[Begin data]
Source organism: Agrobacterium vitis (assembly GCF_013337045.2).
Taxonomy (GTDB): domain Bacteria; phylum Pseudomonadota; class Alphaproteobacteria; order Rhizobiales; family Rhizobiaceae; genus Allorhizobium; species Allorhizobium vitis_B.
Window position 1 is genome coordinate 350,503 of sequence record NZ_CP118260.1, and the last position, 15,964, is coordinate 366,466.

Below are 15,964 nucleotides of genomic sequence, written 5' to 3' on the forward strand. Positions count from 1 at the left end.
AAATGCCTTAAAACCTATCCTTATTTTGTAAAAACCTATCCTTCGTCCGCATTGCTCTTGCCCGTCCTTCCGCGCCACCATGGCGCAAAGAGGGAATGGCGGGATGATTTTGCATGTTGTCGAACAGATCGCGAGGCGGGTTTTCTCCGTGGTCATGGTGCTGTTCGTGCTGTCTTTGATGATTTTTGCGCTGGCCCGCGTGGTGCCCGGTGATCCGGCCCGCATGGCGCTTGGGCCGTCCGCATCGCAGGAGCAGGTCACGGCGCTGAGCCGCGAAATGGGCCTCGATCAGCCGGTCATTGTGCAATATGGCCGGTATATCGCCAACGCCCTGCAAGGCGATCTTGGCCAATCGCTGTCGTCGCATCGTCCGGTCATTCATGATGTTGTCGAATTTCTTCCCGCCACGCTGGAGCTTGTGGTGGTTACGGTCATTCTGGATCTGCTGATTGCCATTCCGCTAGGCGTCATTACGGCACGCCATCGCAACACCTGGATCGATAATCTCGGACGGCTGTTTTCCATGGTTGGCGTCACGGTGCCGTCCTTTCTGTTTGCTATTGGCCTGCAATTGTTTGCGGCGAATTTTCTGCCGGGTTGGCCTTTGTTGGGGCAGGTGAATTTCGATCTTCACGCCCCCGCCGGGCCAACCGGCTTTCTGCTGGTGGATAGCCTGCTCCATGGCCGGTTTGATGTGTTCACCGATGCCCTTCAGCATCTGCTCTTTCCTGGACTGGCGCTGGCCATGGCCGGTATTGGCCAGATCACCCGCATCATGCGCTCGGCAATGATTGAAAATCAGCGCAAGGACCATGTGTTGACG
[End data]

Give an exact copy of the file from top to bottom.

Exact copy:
Source organism: Agrobacterium vitis (assembly GCF_013337045.2).
Taxonomy (GTDB): domain Bacteria; phylum Pseudomonadota; class Alphaproteobacteria; order Rhizobiales; family Rhizobiaceae; genus Allorhizobium; species Allorhizobium vitis_B.
Window position 1 is genome coordinate 350,503 of sequence record NZ_CP118260.1, and the last position, 15,964, is coordinate 366,466.

Below are 15,964 nucleotides of genomic sequence, written 5' to 3' on the forward strand. Positions count from 1 at the left end.
AAATGCCTTAAAACCTATCCTTATTTTGTAAAAACCTATCCTTCGTCCGCATTGCTCTTGCCCGTCCTTCCGCGCCACCATGGCGCAAAGAGGGAATGGCGGGATGATTTTGCATGTTGTCGAACAGATCGCGAGGCGGGTTTTCTCCGTGGTCATGGTGCTGTTCGTGCTGTCTTTGATGATTTTTGCGCTGGCCCGCGTGGTGCCCGGTGATCCGGCCCGCATGGCGCTTGGGCCGTCCGCATCGCAGGAGCAGGTCACGGCGCTGAGCCGCGAAATGGGCCTCGATCAGCCGGTCATTGTGCAATATGGCCGGTATATCGCCAACGCCCTGCAAGGCGATCTTGGCCAATCGCTGTCGTCGCATCGTCCGGTCATTCATGATGTTGTCGAATTTCTTCCCGCCACGCTGGAGCTTGTGGTGGTTACGGTCATTCTGGATCTGCTGATTGCCATTCCGCTAGGCGTCATTACGGCACGCCATCGCAACACCTGGATCGATAATCTCGGACGGCTGTTTTCCATGGTTGGCGTCACGGTGCCGTCCTTTCTGTTTGCTATTGGCCTGCAATTGTTTGCGGCGAATTTTCTGCCGGGTTGGCCTTTGTTGGGGCAGGTGAATTTCGATCTTCACGCCCCCGCCGGGCCAACCGGCTTTCTGCTGGTGGATAGCCTGCTCCATGGCCGGTTTGATGTGTTCACCGATGCCCTTCAGCATCTGCTCTTTCCTGGACTGGCGCTGGCCATGGCCGGTATTGGCCAGATCACCCGCATCATGCGCTCGGCAATGATTGAAAATCAGCGCAAGGACCATGTGTTGACG